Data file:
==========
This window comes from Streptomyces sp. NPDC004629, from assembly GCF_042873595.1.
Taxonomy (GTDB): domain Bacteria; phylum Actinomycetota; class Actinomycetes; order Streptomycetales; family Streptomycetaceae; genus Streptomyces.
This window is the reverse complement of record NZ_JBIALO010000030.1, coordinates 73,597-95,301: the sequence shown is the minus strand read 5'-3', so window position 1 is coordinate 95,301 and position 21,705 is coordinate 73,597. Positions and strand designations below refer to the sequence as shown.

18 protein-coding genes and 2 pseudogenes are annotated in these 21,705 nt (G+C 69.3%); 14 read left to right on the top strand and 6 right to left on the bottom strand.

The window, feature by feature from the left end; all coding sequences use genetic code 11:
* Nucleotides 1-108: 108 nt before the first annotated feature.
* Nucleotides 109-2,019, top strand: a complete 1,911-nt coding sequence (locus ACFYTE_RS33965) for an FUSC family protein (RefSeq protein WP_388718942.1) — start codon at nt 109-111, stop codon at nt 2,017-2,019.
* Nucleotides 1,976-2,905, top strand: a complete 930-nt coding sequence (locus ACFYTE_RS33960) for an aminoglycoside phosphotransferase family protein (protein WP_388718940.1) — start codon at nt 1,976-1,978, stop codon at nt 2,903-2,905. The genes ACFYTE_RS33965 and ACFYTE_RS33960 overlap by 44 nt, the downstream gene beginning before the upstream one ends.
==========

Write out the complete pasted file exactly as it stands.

This window comes from Streptomyces sp. NPDC004629, from assembly GCF_042873595.1.
Taxonomy (GTDB): domain Bacteria; phylum Actinomycetota; class Actinomycetes; order Streptomycetales; family Streptomycetaceae; genus Streptomyces.
This window is the reverse complement of record NZ_JBIALO010000030.1, coordinates 73,597-95,301: the sequence shown is the minus strand read 5'-3', so window position 1 is coordinate 95,301 and position 21,705 is coordinate 73,597. Positions and strand designations below refer to the sequence as shown.

18 protein-coding genes and 2 pseudogenes are annotated in these 21,705 nt (G+C 69.3%); 14 read left to right on the top strand and 6 right to left on the bottom strand.

The window, feature by feature from the left end; all coding sequences use genetic code 11:
* Nucleotides 1-108: 108 nt before the first annotated feature.
* Nucleotides 109-2,019, top strand: a complete 1,911-nt coding sequence (locus ACFYTE_RS33965) for an FUSC family protein (RefSeq protein WP_388718942.1) — start codon at nt 109-111, stop codon at nt 2,017-2,019.
* Nucleotides 1,976-2,905, top strand: a complete 930-nt coding sequence (locus ACFYTE_RS33960) for an aminoglycoside phosphotransferase family protein (protein WP_388718940.1) — start codon at nt 1,976-1,978, stop codon at nt 2,903-2,905. The genes ACFYTE_RS33965 and ACFYTE_RS33960 overlap by 44 nt, the downstream gene beginning before the upstream one ends.